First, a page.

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Biogeosciences An interactive open-access journal of the European Geosciences Union
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https://doi.org/10.5194/bg-2020-63
© Author(s) 2020. This work is distributed under
the Creative Commons Attribution 4.0 License.
https://doi.org/10.5194/bg-2020-63
© Author(s) 2020. This work is distributed under
the Creative Commons Attribution 4.0 License.

Submitted as: research article 17 Mar 2020

Submitted as: research article | 17 Mar 2020

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This preprint is currently under review for the journal BG.

Interactions between biogeochemical and management factors explain soil organic carbon in Pyrenean grasslands

Antonio Rodríguez1,2, Rosa Maria Canals3, Josefina Plaixats4, Elena Albanell4, Haifa Debouk1,2, Jordi Garcia-Pausas5, Leticia San Emeterio6,7, Juan José Jimenez8, and M.-Teresa Sebastià1,2 Antonio Rodríguez et al.
  • 1Group GAMES andDepartment of Horticulture, Botany and Landscaping, School of Agrifood and Forestry Science and Engineering, University of Lleida, Lleida, Spain
  • 2Laboratory of Functional Ecology and Global Change (ECOFUN), Forest Sciences Centre of Catalonia (CTFC), Solsona, Spain
  • 3Grupo Ecología y Medio Ambiente and ISFood Institute, Universidad Pública de Navarra, Campus Arrosadia, Pamplona, Spain
  • 4Group of Ruminant Research (G2R), Department of Animal and Food Sciences, Universitat Autònoma de Barcelona, 08193, Bellaterra, Spain
  • 5Forest Sciences Centre of Catalonia (CTFC), Solsona, Spain
  • 6Research Institute on Innovation & Sustainable Development in Food Chain (ISFOOD), Universidad Pública de Navarra, 31006 Pamplona, Spain
  • 7Departamento de Agronomía, Biotecnología y Alimentación, Universidad Pública de Navarra, 31006 Pamplona, Spain
  • 8ARAID/IPE-CSIC, 22700, Huesca, Spain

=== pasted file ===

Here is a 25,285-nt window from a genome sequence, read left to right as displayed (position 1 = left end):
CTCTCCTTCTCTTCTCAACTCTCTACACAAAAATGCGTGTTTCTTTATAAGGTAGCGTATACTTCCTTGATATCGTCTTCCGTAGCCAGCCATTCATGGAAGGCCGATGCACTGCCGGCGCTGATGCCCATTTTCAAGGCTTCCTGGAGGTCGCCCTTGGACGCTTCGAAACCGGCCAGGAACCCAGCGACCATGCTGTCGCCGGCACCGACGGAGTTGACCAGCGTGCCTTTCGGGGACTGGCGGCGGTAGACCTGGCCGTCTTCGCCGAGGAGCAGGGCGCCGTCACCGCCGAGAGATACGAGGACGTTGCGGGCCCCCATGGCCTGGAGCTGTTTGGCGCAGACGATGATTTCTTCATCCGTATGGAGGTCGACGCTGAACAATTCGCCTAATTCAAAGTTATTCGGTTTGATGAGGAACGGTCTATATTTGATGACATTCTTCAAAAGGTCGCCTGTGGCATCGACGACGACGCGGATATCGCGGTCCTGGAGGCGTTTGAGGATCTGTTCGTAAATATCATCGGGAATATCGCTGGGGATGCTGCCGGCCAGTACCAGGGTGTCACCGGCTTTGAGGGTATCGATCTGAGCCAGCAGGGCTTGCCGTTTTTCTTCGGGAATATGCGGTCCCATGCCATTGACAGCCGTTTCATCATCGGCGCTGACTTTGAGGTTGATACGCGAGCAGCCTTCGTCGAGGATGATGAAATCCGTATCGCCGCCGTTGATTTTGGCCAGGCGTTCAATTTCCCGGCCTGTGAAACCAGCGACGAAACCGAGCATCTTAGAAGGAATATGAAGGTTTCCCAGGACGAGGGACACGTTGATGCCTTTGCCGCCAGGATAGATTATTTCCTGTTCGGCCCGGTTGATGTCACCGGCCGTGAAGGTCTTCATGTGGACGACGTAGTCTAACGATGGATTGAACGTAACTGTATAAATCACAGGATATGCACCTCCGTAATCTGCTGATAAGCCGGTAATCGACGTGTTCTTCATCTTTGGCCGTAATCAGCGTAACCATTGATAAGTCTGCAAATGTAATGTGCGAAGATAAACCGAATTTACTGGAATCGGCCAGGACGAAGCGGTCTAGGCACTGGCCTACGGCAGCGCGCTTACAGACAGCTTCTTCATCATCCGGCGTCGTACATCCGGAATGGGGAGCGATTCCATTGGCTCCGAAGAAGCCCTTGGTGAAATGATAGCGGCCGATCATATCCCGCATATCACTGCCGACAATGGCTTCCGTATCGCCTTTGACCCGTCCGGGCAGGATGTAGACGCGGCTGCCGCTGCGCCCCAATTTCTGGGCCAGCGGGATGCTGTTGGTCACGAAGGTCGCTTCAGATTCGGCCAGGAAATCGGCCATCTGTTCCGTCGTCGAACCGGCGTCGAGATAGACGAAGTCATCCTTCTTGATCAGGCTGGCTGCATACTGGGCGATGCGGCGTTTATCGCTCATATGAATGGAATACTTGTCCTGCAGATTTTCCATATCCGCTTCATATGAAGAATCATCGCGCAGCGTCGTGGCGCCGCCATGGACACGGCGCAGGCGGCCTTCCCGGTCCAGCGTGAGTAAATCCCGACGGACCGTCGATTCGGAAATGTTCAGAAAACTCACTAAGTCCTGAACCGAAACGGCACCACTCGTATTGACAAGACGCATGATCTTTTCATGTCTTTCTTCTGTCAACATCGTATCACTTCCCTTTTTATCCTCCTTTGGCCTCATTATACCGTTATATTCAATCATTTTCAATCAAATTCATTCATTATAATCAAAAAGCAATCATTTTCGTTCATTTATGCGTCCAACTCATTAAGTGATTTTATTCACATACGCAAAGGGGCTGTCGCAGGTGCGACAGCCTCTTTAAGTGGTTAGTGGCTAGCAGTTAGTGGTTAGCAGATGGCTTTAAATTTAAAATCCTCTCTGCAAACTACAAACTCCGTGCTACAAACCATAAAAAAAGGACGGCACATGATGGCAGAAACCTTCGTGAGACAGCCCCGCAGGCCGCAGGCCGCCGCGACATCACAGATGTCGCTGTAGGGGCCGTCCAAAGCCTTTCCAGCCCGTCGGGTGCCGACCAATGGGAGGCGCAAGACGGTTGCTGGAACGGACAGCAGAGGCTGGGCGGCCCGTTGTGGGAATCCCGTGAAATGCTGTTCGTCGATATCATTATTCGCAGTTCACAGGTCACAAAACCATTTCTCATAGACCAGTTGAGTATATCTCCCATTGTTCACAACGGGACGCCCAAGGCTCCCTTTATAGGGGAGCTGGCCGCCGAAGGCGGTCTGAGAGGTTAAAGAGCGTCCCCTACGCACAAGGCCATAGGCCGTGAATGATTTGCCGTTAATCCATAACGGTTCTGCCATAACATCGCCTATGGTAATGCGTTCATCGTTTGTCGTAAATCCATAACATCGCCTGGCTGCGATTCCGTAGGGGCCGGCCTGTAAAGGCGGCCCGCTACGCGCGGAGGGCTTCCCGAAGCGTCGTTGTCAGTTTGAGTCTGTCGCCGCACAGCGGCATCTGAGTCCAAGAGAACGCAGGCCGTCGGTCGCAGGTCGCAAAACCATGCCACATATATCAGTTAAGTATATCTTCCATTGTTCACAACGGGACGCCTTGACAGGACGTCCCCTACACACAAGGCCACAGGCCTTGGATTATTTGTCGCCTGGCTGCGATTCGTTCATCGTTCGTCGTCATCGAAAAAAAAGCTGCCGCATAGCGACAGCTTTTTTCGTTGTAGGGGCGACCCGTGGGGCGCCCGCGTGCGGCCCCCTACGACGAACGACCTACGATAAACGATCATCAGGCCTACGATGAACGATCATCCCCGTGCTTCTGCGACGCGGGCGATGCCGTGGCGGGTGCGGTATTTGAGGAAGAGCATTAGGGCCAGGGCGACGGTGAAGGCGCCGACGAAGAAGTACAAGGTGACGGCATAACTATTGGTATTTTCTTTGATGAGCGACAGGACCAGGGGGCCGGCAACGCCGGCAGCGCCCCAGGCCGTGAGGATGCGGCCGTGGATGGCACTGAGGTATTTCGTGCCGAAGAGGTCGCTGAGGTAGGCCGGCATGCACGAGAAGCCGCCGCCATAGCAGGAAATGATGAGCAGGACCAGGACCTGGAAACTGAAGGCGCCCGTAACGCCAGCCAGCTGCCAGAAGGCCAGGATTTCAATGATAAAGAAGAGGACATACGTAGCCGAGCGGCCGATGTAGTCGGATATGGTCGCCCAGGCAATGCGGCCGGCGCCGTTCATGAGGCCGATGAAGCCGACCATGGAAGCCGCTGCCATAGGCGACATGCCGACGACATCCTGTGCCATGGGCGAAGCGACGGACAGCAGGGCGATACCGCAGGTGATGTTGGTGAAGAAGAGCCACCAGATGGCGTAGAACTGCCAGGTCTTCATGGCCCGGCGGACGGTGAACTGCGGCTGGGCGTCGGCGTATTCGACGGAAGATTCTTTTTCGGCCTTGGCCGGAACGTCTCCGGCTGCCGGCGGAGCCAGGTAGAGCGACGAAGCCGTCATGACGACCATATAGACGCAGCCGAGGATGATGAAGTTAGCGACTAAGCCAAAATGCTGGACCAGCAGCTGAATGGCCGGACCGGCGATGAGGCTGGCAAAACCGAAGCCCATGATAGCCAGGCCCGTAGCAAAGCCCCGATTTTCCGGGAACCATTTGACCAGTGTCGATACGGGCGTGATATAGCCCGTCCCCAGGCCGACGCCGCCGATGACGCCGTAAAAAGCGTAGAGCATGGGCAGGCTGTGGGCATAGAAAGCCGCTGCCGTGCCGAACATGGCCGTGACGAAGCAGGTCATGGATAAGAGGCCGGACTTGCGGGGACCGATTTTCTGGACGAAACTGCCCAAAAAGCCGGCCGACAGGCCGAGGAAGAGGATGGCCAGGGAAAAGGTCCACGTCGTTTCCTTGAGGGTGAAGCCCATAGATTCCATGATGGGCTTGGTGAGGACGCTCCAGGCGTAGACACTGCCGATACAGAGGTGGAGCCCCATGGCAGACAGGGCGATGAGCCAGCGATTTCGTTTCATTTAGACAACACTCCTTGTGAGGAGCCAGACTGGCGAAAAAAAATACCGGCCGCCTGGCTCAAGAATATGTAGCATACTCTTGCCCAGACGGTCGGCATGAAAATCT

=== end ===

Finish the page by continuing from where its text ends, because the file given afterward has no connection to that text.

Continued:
Abstract. Grasslands are one of the major sinks of terrestrial soil organic carbon (SOC). Understanding how environmental and management factors drive SOC is challenging because they are scale-dependent, with large scale drivers affecting SOC both directly and through drivers working at detailed spatial scales. Here we addressed how regional, landscape and grazing management, soil properties and nutrients and herbage quality factors affect SOC in mountain grasslands in the Pyrenees. Taking advantage of the high variety of environmental heterogeneity in the Pyrenees, we fit a set of models with explicative purposes using data that comprise a wide range of environmental and management conditions. We found that temperature seasonality (MMT) was the most important geophysical driver of SOC in our study. MMT was positively related to SOC but only under certain local conditions: exposed hillsides, steep slopes and relatively highly grazed areas. High MMT conditions probably are more favourable for plant biomass production, but landscape and grazing management factors buffer the accumulation of this biomass into SOC. Concerning biochemical SOC predictors, we obtained some surprising, interactive effects between grazer type, soil nutrients and herbage quality. Soil N was a crucial factor modulating effects of livestock species and neutral detergent fibre content of plant biomass and herbage recalcitrance effects varied depending on grazer species. These results highlight the gaps in the knowledge about SOC drivers in grassland under different environmental and management conditions, and they may serve to generate testable hypothesis in latter studies directed to climate change mitigation policies.

Antonio Rodríguez et al.

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Antonio Rodríguez et al.

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Latest update: 05 Apr 2020
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Short summary
The novelty of our work is that it presents a series of potential interactions between drivers of soil organic carbon at broad scales in temperate mountain grasslands. Probably the most relevant contribution of our work is that it illustrates the importance of grazing management for soil carbon stocks, indicating that interactions between grazing species and soil nitrogen and herbage quality may be promising paths in order to design further management policies for palliating climate change.
The novelty of our work is that it presents a series of potential interactions between drivers...
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